Fixing it 

Because things break. Then they need fixing. They go wrong. Then they need to be made right. 

A crooked painting. Flat tire. Drop your phone and the screen shatters. Things get crooked and punctured and cracked. Then we straighten, repair, fix. 

Same thing with our bodies. Broken femur. High blood pressure. A new virus. So get a cast, change your diet and exercise, (hopefully) find a vaccine. 

The word justice is simply that – the idea of fixing or bringing rectitude to a thing that is broken. Making something right. 

Fixing it. 

Social justice is fixing or brining justice to a social issue. After a hurricane, we bring food and medical supplies to victims. After September 11, 2001, we rushed to ground zero to bring physical relief. 

Much philanthropy consists of people caring for people — feeding the hungry, giving clothes to the naked, helping the sick in body, advocating on behalf of the marginalized.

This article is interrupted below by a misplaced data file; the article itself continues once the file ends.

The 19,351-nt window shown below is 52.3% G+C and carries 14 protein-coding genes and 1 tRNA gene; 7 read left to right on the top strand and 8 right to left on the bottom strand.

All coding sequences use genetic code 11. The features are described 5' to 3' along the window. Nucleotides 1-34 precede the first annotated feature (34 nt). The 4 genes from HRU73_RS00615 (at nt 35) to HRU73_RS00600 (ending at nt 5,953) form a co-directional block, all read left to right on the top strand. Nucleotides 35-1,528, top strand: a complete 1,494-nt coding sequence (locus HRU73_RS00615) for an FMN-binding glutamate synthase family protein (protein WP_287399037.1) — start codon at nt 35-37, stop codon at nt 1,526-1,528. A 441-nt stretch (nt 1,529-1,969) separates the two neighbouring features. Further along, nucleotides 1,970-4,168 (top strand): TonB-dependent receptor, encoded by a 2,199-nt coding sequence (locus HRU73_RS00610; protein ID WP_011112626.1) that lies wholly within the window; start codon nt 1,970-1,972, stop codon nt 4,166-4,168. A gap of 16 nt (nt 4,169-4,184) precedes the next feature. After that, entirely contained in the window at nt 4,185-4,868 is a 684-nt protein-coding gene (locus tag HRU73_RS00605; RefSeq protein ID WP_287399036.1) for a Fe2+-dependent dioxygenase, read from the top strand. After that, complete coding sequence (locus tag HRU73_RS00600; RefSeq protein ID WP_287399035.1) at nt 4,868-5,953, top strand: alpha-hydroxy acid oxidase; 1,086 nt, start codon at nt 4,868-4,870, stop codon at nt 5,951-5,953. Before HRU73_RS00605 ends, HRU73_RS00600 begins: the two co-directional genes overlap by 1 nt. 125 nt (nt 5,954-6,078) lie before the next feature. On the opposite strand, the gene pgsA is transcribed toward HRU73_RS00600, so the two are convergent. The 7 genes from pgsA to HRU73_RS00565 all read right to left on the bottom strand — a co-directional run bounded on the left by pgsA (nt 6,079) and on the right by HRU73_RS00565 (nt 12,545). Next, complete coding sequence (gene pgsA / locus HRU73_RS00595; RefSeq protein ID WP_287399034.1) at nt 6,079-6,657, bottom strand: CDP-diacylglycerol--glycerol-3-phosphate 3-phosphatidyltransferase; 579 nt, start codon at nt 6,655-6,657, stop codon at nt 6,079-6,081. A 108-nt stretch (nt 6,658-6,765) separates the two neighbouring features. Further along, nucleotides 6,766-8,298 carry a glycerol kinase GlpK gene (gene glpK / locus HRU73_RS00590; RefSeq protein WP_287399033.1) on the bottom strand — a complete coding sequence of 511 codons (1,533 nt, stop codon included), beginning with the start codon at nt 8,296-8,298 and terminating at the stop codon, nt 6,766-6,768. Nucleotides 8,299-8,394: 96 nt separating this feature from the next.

If you study the life of Jesus, bringing social justice to the poor, sick, oppressed, outsider — this is the great legacy of true religion, caring for widows and orphans, including speaking-up on their behalf to their oppressors.

A kind of social justice consumes my heart daily: social justice toward children.

Of course, children are always innocent and vulnerable, always. Those in foster care — our modern-day orphans — suffer perhaps the worst kind of injustice. It wasn’t a bomb or an earthquake or famine that caused their horror – it was their parent. 

Neglect, abuse, then abandonment, from the one who was supposed to love, protect, nurture. 

It is National Foster Care Awareness Month. I am writing a post each day of May. I wrote on the first and second.

During Covid-19, these children are suffering like never before. Incidents of death due to child abuse are escalating at alarming rates. In a March 24th piece in The Atlantic titled The Kids Aren’t All Right, the social injustice is made clear: 

“For children who spend time in multiple households, rely on outside figures for guidance or mentoring..prolonged social-distancing measures will mean profound separation from some people who provide care.”

It doesn’t have to be so. 

We can bring justice. 

Social justice.

Fixing it. 

For the children,